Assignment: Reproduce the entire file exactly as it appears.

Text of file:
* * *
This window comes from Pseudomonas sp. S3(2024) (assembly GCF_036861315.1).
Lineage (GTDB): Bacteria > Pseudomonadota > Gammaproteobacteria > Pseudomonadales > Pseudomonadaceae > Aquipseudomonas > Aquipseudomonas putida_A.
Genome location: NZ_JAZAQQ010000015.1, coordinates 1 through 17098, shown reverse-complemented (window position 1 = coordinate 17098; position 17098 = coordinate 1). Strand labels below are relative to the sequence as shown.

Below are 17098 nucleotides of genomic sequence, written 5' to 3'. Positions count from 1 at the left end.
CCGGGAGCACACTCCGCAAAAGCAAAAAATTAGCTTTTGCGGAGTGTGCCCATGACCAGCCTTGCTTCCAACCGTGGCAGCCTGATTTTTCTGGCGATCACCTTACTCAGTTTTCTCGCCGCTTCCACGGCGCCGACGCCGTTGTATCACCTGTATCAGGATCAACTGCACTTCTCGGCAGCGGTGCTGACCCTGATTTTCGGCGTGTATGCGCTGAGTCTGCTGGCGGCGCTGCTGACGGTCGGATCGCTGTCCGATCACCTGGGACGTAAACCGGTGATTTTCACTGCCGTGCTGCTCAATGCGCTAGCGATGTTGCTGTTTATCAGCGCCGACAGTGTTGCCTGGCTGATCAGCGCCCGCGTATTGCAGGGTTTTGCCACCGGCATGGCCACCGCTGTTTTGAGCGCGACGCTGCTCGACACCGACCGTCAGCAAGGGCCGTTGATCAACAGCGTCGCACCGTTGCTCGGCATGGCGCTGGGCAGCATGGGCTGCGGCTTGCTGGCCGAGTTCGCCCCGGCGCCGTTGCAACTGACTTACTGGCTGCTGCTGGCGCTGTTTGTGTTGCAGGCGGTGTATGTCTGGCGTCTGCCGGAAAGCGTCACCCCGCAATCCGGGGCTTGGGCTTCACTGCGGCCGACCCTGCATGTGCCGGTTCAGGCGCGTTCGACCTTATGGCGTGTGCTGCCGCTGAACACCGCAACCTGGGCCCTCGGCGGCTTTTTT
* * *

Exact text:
This window comes from Pseudomonas sp. S3(2024) (assembly GCF_036861315.1).
Lineage (GTDB): Bacteria > Pseudomonadota > Gammaproteobacteria > Pseudomonadales > Pseudomonadaceae > Aquipseudomonas > Aquipseudomonas putida_A.
Genome location: NZ_JAZAQQ010000015.1, coordinates 1 through 17098, shown reverse-complemented (window position 1 = coordinate 17098; position 17098 = coordinate 1). Strand labels below are relative to the sequence as shown.

Below are 17098 nucleotides of genomic sequence, written 5' to 3'. Positions count from 1 at the left end.
CCGGGAGCACACTCCGCAAAAGCAAAAAATTAGCTTTTGCGGAGTGTGCCCATGACCAGCCTTGCTTCCAACCGTGGCAGCCTGATTTTTCTGGCGATCACCTTACTCAGTTTTCTCGCCGCTTCCACGGCGCCGACGCCGTTGTATCACCTGTATCAGGATCAACTGCACTTCTCGGCAGCGGTGCTGACCCTGATTTTCGGCGTGTATGCGCTGAGTCTGCTGGCGGCGCTGCTGACGGTCGGATCGCTGTCCGATCACCTGGGACGTAAACCGGTGATTTTCACTGCCGTGCTGCTCAATGCGCTAGCGATGTTGCTGTTTATCAGCGCCGACAGTGTTGCCTGGCTGATCAGCGCCCGCGTATTGCAGGGTTTTGCCACCGGCATGGCCACCGCTGTTTTGAGCGCGACGCTGCTCGACACCGACCGTCAGCAAGGGCCGTTGATCAACAGCGTCGCACCGTTGCTCGGCATGGCGCTGGGCAGCATGGGCTGCGGCTTGCTGGCCGAGTTCGCCCCGGCGCCGTTGCAACTGACTTACTGGCTGCTGCTGGCGCTGTTTGTGTTGCAGGCGGTGTATGTCTGGCGTCTGCCGGAAAGCGTCACCCCGCAATCCGGGGCTTGGGCTTCACTGCGGCCGACCCTGCATGTGCCGGTTCAGGCGCGTTCGACCTTATGGCGTGTGCTGCCGCTGAACACCGCAACCTGGGCCCTCGGCGGCTTTTTT